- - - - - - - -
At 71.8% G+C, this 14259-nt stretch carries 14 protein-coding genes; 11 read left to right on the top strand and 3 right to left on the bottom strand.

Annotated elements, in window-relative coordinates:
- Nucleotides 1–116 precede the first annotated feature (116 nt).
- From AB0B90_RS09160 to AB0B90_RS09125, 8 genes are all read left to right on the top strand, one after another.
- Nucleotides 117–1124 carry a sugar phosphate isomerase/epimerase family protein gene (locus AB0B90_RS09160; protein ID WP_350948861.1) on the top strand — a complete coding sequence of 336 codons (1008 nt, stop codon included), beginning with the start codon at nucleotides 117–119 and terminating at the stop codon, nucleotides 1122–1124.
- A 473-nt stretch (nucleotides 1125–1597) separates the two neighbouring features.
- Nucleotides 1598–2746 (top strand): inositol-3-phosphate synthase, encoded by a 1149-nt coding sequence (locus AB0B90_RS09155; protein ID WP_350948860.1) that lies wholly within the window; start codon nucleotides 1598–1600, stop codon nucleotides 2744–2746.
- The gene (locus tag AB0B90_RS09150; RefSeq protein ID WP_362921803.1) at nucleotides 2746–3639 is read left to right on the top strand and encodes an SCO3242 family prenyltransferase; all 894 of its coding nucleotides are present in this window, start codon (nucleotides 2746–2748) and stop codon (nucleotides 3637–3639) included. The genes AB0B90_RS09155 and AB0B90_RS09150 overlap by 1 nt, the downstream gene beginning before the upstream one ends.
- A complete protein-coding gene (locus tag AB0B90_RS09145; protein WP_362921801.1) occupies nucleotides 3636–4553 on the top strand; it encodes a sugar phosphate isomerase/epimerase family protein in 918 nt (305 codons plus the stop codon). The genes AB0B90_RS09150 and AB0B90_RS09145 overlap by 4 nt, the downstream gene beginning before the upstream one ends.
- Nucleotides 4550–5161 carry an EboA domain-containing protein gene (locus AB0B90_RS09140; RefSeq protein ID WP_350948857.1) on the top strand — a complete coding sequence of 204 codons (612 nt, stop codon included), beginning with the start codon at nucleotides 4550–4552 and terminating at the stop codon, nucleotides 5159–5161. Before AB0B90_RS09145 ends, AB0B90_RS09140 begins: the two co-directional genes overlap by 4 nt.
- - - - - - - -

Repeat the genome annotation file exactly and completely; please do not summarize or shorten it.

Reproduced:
At 71.8% G+C, this 14259-nt stretch carries 14 protein-coding genes; 11 read left to right on the top strand and 3 right to left on the bottom strand.

Annotated elements, in window-relative coordinates:
- Nucleotides 1–116 precede the first annotated feature (116 nt).
- From AB0B90_RS09160 to AB0B90_RS09125, 8 genes are all read left to right on the top strand, one after another.
- Nucleotides 117–1124 carry a sugar phosphate isomerase/epimerase family protein gene (locus AB0B90_RS09160; protein ID WP_350948861.1) on the top strand — a complete coding sequence of 336 codons (1008 nt, stop codon included), beginning with the start codon at nucleotides 117–119 and terminating at the stop codon, nucleotides 1122–1124.
- A 473-nt stretch (nucleotides 1125–1597) separates the two neighbouring features.
- Nucleotides 1598–2746 (top strand): inositol-3-phosphate synthase, encoded by a 1149-nt coding sequence (locus AB0B90_RS09155; protein ID WP_350948860.1) that lies wholly within the window; start codon nucleotides 1598–1600, stop codon nucleotides 2744–2746.
- The gene (locus tag AB0B90_RS09150; RefSeq protein ID WP_362921803.1) at nucleotides 2746–3639 is read left to right on the top strand and encodes an SCO3242 family prenyltransferase; all 894 of its coding nucleotides are present in this window, start codon (nucleotides 2746–2748) and stop codon (nucleotides 3637–3639) included. The genes AB0B90_RS09155 and AB0B90_RS09150 overlap by 1 nt, the downstream gene beginning before the upstream one ends.
- A complete protein-coding gene (locus tag AB0B90_RS09145; protein WP_362921801.1) occupies nucleotides 3636–4553 on the top strand; it encodes a sugar phosphate isomerase/epimerase family protein in 918 nt (305 codons plus the stop codon). The genes AB0B90_RS09150 and AB0B90_RS09145 overlap by 4 nt, the downstream gene beginning before the upstream one ends.
- Nucleotides 4550–5161 carry an EboA domain-containing protein gene (locus AB0B90_RS09140; RefSeq protein ID WP_350948857.1) on the top strand — a complete coding sequence of 204 codons (612 nt, stop codon included), beginning with the start codon at nucleotides 4550–4552 and terminating at the stop codon, nucleotides 5159–5161. Before AB0B90_RS09145 ends, AB0B90_RS09140 begins: the two co-directional genes overlap by 4 nt.